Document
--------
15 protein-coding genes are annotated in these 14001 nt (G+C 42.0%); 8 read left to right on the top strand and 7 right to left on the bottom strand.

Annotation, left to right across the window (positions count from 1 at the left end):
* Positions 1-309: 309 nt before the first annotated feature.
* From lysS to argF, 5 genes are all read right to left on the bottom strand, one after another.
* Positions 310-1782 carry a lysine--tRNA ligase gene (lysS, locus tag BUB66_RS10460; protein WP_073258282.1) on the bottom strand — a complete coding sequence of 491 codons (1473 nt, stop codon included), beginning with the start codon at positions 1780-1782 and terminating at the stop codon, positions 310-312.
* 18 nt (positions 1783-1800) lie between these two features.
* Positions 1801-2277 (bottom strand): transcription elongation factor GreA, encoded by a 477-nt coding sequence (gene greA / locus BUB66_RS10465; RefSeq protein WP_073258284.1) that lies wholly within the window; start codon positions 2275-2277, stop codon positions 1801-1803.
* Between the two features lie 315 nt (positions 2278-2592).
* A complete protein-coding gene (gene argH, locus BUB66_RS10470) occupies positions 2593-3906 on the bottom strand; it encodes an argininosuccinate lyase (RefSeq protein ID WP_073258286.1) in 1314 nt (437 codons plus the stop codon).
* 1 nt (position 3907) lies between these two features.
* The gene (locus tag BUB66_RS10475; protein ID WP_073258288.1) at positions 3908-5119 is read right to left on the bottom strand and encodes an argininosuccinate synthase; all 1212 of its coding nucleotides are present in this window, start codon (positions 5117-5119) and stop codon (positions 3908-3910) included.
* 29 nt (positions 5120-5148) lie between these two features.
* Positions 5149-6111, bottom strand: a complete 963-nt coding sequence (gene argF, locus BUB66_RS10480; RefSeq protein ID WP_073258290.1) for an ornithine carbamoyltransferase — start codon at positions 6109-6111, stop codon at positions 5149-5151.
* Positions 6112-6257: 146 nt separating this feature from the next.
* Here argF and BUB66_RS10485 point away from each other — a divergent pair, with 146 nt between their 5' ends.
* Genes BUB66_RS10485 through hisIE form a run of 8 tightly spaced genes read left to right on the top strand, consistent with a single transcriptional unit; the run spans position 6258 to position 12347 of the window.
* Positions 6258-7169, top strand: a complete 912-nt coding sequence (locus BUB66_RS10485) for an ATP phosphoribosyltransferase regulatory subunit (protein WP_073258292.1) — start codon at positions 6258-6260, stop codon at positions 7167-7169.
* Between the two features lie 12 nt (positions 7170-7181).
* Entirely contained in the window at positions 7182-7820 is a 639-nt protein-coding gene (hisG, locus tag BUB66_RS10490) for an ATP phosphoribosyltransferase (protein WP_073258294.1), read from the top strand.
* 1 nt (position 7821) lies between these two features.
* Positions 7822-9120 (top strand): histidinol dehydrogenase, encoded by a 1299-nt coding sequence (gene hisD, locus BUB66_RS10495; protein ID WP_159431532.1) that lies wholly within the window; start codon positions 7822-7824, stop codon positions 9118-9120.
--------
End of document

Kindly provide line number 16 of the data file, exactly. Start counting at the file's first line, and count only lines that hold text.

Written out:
* Genes BUB66_RS10485 through hisIE form a run of 8 tightly spaced genes read left to right on the top strand, consistent with a single transcriptional unit; the run spans position 6258 to position 12347 of the window.